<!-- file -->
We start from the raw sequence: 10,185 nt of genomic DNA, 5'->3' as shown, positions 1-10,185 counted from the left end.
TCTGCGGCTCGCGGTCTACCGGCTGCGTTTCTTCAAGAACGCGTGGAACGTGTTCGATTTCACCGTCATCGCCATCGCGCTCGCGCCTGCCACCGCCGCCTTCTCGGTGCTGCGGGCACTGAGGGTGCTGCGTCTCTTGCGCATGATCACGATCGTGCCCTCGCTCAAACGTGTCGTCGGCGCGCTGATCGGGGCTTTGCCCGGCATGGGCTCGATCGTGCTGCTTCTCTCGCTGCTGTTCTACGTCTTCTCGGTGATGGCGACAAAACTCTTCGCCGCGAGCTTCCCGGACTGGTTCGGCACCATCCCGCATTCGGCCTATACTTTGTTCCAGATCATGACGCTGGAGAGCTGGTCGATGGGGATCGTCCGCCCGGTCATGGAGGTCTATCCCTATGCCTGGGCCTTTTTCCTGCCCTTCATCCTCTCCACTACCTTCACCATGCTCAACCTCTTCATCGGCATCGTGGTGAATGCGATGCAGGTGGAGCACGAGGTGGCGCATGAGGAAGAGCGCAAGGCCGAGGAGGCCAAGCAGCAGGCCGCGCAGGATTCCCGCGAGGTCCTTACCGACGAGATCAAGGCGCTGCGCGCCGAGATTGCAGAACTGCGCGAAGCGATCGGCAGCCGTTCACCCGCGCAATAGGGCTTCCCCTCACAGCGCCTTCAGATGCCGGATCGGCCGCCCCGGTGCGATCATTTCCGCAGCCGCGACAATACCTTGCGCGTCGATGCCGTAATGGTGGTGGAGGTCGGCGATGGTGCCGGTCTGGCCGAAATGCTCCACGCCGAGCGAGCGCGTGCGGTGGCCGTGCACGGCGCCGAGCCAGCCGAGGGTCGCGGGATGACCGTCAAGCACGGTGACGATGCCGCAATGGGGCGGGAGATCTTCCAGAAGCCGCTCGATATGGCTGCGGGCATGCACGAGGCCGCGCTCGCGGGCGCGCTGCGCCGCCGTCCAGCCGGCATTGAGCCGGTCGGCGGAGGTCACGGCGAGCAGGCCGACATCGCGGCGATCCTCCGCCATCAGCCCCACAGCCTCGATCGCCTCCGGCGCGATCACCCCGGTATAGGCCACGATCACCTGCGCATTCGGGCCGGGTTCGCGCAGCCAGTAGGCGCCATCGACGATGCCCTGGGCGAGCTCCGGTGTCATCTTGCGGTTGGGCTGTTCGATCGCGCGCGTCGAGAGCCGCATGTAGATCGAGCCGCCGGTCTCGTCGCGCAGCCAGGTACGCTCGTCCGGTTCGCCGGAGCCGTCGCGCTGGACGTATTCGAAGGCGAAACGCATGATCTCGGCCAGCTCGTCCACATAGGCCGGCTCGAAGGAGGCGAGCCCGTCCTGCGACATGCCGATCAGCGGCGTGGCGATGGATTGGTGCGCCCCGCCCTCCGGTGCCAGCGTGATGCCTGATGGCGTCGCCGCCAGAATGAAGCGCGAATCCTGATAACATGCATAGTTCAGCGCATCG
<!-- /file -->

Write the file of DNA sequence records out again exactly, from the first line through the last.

We start from the raw sequence: 10,185 nt of genomic DNA, 5'->3' as shown, positions 1-10,185 counted from the left end.
TCTGCGGCTCGCGGTCTACCGGCTGCGTTTCTTCAAGAACGCGTGGAACGTGTTCGATTTCACCGTCATCGCCATCGCGCTCGCGCCTGCCACCGCCGCCTTCTCGGTGCTGCGGGCACTGAGGGTGCTGCGTCTCTTGCGCATGATCACGATCGTGCCCTCGCTCAAACGTGTCGTCGGCGCGCTGATCGGGGCTTTGCCCGGCATGGGCTCGATCGTGCTGCTTCTCTCGCTGCTGTTCTACGTCTTCTCGGTGATGGCGACAAAACTCTTCGCCGCGAGCTTCCCGGACTGGTTCGGCACCATCCCGCATTCGGCCTATACTTTGTTCCAGATCATGACGCTGGAGAGCTGGTCGATGGGGATCGTCCGCCCGGTCATGGAGGTCTATCCCTATGCCTGGGCCTTTTTCCTGCCCTTCATCCTCTCCACTACCTTCACCATGCTCAACCTCTTCATCGGCATCGTGGTGAATGCGATGCAGGTGGAGCACGAGGTGGCGCATGAGGAAGAGCGCAAGGCCGAGGAGGCCAAGCAGCAGGCCGCGCAGGATTCCCGCGAGGTCCTTACCGACGAGATCAAGGCGCTGCGCGCCGAGATTGCAGAACTGCGCGAAGCGATCGGCAGCCGTTCACCCGCGCAATAGGGCTTCCCCTCACAGCGCCTTCAGATGCCGGATCGGCCGCCCCGGTGCGATCATTTCCGCAGCCGCGACAATACCTTGCGCGTCGATGCCGTAATGGTGGTGGAGGTCGGCGATGGTGCCGGTCTGGCCGAAATGCTCCACGCCGAGCGAGCGCGTGCGGTGGCCGTGCACGGCGCCGAGCCAGCCGAGGGTCGCGGGATGACCGTCAAGCACGGTGACGATGCCGCAATGGGGCGGGAGATCTTCCAGAAGCCGCTCGATATGGCTGCGGGCATGCACGAGGCCGCGCTCGCGGGCGCGCTGCGCCGCCGTCCAGCCGGCATTGAGCCGGTCGGCGGAGGTCACGGCGAGCAGGCCGACATCGCGGCGATCCTCCGCCATCAGCCCCACAGCCTCGATCGCCTCCGGCGCGATCACCCCGGTATAGGCCACGATCACCTGCGCATTCGGGCCGGGTTCGCGCAGCCAGTAGGCGCCATCGACGATGCCCTGGGCGAGCTCCGGTGTCATCTTGCGGTTGGGCTGTTCGATCGCGCGCGTCGAGAGCCGCATGTAGATCGAGCCGCCGGTCTCGTCGCGCAGCCAGGTACGCTCGTCCGGTTCGCCGGAGCCGTCGCGCTGGACGTATTCGAAGGCGAAACGCATGATCTCGGCCAGCTCGTCCACATAGGCCGGCTCGAAGGAGGCGAGCCCGTCCTGCGACATGCCGATCAGCGGCGTGGCGATGGATTGGTGCGCCCCGCCCTCCGGTGCCAGCGTGATGCCTGATGGCGTCGCCGCCAGAATGAAGCGCGAATCCTGATAACATGCATAGTTCAGCGCATCG